Paul Manafort’s trial in Alexandria, Virginia, captured most of the nation’s attention this week, but legal proceedings across the Potomac River in Washington may be the best indicator of where the Russia investigation is going next.
Special counsel Robert Mueller’s team questioned Kristin Davis, the so-called Manhattan Madam, before a grand jury at the D.C. federal courthouse on Friday. Mueller is reportedly probing her connections with veteran GOP political operative Roger Stone. Elsewhere in the building that same day, a federal judge held Andrew Miller, another Stone associate, in contempt of court for refusing to obey a grand-jury subpoena also issued by Mueller for his testimony.
It’s increasingly apparent that Stone, a political dirty trickster and occasional adviser to President Donald Trump, may be in serious legal jeopardy. Stone himself told NBC’s Meet the Press in May that he is “prepared” to be indicted by Mueller. In the interview, he suggested that the charges could be related to his business operations instead of Russian electoral interference. “It is not inconceivable now that Mr. Mueller and his team may seek to conjure up some extraneous crime pertaining to my business, or maybe not even pertaining to the 2016 election,” Stone told moderator Chuck Todd. “I would chalk this up to an effort to silence me.”
For what, exactly, would Mueller indict Stone? As with many things surrounding the Russia investigation, the answer isn’t quite clear. Two potential avenues are emerging from the witnesses that Mueller has already subpoenaed and the question that he’s reportedly asked them. If Stone is indicted on charges related to his super PAC or for other business dealings unrelated to foreign election meddling, the political impact could be minimal at first. If, on the other hand, the charges pertain to Russian cyberattacks, it would mark a major shift in the Russia investigation.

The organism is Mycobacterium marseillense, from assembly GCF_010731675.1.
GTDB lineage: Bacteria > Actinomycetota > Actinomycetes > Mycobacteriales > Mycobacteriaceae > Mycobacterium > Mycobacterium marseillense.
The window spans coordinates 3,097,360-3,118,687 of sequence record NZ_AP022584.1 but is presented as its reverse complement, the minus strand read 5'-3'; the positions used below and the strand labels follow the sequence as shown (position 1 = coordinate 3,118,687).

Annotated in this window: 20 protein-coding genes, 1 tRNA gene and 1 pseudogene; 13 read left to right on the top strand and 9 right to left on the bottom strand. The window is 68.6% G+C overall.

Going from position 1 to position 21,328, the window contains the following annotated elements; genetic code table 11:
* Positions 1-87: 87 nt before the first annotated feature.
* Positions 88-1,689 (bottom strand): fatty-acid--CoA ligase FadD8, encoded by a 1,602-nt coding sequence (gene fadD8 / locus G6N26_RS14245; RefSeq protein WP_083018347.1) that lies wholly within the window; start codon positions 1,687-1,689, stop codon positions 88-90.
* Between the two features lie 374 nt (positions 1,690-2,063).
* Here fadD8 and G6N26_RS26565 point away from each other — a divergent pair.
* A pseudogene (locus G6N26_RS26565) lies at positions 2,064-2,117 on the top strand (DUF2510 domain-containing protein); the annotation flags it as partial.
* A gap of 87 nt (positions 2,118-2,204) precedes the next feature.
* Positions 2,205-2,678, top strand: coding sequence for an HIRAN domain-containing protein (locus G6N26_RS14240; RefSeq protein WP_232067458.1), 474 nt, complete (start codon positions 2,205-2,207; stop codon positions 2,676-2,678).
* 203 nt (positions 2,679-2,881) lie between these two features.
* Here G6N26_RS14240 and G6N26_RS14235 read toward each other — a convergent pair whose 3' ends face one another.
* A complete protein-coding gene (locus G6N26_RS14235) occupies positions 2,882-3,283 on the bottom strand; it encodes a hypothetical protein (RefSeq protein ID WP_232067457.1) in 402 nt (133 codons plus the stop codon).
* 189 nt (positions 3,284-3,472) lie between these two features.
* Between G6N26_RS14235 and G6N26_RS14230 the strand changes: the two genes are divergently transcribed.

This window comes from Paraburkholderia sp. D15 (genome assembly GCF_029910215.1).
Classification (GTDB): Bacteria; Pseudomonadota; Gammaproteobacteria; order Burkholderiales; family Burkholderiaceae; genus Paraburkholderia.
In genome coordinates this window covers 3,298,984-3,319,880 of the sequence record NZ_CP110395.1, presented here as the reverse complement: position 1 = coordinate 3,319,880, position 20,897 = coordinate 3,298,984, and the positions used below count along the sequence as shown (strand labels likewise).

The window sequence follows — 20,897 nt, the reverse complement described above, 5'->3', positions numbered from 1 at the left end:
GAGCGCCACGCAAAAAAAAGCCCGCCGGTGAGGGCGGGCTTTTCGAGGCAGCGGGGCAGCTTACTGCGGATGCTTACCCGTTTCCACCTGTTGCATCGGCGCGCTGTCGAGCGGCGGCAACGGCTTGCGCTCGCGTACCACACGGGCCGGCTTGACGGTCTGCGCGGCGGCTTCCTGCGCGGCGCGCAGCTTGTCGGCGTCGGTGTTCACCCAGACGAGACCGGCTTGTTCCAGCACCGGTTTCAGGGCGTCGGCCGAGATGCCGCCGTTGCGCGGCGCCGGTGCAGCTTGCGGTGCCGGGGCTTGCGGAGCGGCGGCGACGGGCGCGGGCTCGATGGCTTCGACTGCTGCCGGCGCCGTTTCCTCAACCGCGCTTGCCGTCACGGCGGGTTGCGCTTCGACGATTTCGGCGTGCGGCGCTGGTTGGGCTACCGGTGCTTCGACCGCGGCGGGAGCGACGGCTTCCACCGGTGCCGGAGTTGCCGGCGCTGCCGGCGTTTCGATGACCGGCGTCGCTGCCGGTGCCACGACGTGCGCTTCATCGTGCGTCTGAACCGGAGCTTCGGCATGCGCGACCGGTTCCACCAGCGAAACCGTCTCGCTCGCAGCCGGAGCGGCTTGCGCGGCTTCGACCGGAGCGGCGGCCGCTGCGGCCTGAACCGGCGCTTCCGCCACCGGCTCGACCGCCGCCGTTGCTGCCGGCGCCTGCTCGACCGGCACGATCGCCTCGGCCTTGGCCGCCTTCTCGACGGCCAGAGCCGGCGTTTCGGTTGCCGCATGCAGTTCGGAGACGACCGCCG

Mueller’s operations are largely hidden from public view, making it hard to gauge his progress in the Russia investigation. At the same time, he and his team appear to be taking a heightened level of interest in Stone’s activities. Mueller’s team has called at least a half-dozen Stone aides and confidants before the grand jury this year, often in addition to the more standard interviews with FBI agents. Stone has told reporters that he himself hasn’t been contacted by the special counsel yet, a silence that could indicate he is a target of the investigation.
This would fit Mueller’s pattern so far in the Russia investigation. A similar wave of grand-jury appearances preceded the first indictment of Paul Manafort and Rick Gates last October, as well as the guilty plea of Michael Flynn last December. Other targets had more conspicuous bullseyes on them. Manafort’s history of shady business practices had already raised suspicions long before Mueller’s appointment as special counsel. Flynn’s criminal liability was even more well known: Trump dismissed him from his post as national security advisor after it became public that Flynn had lied to FBI investigators about his conversations with the Russian ambassador a few months earlier.